N. Jan Davis
Illuminating Space as Astronaut & NASA Observatory Expert
Inducted in 2001
Having traveled on three shuttle missions, spending nearly 700 hours in space, Dr. N. Jan Davis does not plan to fly again as an astronaut. But the reputation of an Alabama engineering education continues flying high, boosted by the attention that Dr. Davis’s work draws. Directly and indirectly, her achievements have drawn high-technology companies to the state of Alabama, improving its citizens’ quality of life.
Dr. Davis is director of the Flight Projects Directorate at Marshall Space Flight Center in Huntsville, which she calls her hometown. The directorate, one of four at Marshall, oversees development of the International Space Station’s connecting nodes 2 and 3; the multipurpose logistics modules; commercial EXPRESS racks; environmental and life-support systems; and the Payload Operations Integration Center.
A 1971 Huntsville High School graduate, Dr. Davis earned a B.S. degree in applied biology at the Georgia Institute of Technology and the B.S.M.E. from Auburn University. After graduating from Auburn University, she worked for two years in the Exploration and Production research facilities at Texaco. In this capacity, she made major contributions in the recovery of oil by using steam flooding.
Hired by the space administration as an aerospace engineer at the Marshall Space Flight Center in 1979, perhaps her most significant accomplishments there were the structural analyses and verification of NASA’s two great space observatories. The University of Alabama in Huntsville awarded her master’s and doctoral degrees in mechanical engineering. Her Ph.D. research addressed a serious problem facing NASA with the long-term storage of composite pressure vessels.
Beginning in 1985, Dr. Davis served as a team leader in development of both the Hubble Space Telescope and Chandra Telescope (or AXAF). She can clearly claim her share of credit for the now fully operational observatories that daily challenge scientists with new
discoveries. Chandra is designed to witness the most violent cosmic phenomena (for example, the first x-ray flare ever recorded from a brown dwarf, or failed star). In addition to her work on the Hubble Space Telescope and Chandra, Dr. Davis also served as lead engineer redesigning the external tank attach ring for the shuttles’ solid rocket boosters.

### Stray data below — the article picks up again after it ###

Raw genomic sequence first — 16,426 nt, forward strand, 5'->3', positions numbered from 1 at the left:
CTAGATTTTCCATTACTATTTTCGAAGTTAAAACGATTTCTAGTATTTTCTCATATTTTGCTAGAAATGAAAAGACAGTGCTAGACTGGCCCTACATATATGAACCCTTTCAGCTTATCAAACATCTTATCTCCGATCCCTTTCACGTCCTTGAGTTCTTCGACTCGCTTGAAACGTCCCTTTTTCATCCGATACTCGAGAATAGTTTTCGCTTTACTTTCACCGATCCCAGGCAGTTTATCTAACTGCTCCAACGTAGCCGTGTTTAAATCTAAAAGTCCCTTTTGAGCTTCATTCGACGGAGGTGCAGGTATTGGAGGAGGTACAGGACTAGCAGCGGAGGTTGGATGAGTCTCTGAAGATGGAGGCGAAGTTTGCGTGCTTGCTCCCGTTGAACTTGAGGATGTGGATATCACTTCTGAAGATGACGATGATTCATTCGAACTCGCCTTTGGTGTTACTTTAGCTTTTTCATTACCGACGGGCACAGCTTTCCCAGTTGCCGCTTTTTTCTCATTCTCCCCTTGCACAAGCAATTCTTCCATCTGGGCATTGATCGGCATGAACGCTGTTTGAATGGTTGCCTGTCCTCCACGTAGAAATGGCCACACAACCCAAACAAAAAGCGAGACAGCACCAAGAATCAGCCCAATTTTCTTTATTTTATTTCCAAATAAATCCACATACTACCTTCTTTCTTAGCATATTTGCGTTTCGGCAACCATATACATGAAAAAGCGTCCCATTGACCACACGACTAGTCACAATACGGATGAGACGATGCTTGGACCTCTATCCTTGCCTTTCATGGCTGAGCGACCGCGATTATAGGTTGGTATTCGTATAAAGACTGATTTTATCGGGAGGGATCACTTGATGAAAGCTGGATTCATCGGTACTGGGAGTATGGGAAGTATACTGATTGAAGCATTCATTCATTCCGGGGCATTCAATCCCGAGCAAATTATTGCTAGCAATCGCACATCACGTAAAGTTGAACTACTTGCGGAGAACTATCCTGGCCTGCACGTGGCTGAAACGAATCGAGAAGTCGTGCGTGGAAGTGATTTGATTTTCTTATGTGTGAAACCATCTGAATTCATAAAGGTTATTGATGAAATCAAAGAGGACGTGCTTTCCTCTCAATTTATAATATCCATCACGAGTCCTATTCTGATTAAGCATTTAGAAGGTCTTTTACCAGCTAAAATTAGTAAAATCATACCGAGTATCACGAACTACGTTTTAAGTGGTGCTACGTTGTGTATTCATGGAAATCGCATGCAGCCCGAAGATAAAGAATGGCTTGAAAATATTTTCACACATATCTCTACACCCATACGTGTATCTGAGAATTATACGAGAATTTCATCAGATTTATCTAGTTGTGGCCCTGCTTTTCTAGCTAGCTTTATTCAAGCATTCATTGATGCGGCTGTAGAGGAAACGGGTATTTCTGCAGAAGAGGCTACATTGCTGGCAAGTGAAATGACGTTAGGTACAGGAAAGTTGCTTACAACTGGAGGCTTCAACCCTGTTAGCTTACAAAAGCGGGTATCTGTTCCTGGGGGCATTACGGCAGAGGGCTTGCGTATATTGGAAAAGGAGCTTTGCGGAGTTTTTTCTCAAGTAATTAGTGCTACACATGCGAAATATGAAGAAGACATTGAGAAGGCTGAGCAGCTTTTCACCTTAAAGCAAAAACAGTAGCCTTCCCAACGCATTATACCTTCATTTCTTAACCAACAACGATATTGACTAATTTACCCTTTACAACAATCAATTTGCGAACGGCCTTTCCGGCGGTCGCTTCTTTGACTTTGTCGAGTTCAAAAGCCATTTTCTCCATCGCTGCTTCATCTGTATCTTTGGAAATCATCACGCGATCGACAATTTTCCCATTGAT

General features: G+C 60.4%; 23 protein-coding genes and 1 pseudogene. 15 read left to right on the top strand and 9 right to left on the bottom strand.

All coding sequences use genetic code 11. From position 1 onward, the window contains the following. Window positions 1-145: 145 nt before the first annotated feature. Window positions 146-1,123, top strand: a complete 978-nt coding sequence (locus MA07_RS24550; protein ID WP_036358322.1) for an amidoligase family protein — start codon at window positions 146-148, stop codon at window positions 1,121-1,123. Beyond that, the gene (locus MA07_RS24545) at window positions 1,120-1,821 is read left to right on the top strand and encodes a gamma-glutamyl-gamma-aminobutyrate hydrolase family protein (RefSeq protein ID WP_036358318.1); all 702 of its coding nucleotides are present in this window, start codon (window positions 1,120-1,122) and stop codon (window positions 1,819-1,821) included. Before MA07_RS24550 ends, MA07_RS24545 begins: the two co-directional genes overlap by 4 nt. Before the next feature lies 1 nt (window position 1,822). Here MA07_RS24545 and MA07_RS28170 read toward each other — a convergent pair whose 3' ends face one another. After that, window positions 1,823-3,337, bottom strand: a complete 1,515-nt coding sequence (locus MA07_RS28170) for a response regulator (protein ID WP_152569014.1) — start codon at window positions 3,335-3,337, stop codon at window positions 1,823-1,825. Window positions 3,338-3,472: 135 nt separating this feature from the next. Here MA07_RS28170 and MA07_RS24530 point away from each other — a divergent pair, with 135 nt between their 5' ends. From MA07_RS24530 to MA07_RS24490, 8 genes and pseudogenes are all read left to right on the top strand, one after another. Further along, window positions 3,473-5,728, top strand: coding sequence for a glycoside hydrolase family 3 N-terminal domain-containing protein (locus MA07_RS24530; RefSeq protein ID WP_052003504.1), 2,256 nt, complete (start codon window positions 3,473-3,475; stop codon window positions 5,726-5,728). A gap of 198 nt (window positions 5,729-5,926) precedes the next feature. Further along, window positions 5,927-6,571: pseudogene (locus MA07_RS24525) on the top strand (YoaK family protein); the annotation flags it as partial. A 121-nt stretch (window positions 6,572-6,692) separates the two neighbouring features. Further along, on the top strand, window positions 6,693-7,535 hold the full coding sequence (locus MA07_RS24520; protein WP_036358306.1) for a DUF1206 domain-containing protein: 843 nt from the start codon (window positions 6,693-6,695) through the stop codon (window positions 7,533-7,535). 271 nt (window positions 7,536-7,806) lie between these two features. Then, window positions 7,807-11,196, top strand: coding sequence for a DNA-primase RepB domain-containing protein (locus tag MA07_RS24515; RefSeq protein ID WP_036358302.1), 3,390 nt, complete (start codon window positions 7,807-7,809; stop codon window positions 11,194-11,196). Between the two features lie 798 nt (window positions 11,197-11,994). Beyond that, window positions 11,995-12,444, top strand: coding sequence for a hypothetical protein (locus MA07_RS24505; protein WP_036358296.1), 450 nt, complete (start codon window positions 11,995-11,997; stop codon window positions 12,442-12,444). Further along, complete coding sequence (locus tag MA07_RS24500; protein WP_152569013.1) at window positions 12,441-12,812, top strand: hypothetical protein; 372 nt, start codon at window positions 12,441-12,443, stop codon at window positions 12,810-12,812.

Dr. Davis’s experience at NASA was key to her selection by NASA for its Astronaut Corps, which brought her to the Johnson Space Center in 1987. In 1992, on space shuttle flight STS-47, Dr. Davis operated Spacelab and its subsystems. In 1994, on flight STS-60, she maneuvered the Wake Shield Facility and conducted thin-film-crystal experiments. (This shuttle mission was the first to include a Russian cosmonaut in the crew.) Finally, on flight STS-85, in 1997, Dr. Davis was payload commander, deploying and retrieving the CRISTA-SPAS payload and operating a robotic arm developed by the Japanese.
Prior to her own space flights, Dr. Davis served as a CAPCOM in Mission Control, communicating with shuttle crews on seven missions. She has also completed an assignment at NASA’s Washington headquarters as director of the Office of Safety and Mission Assurance, Independent Assurance Office.
She is a Registered Professional Engineer and owns one patent. She holds NASA’s Outstanding Leadership Medal, Exceptional Service Medal, and three Space Flight Medals, as well as the Marshall Space Flight Center’s Director’s Commendation. A winner of the Alpha Xi Delta Woman of Distinction Award, she was recently named to the UAH Distinguished Engineering Alumni Academy. In addition, the American Society of Mechanical Engineers named her an ASME Fellow, its highest distinction.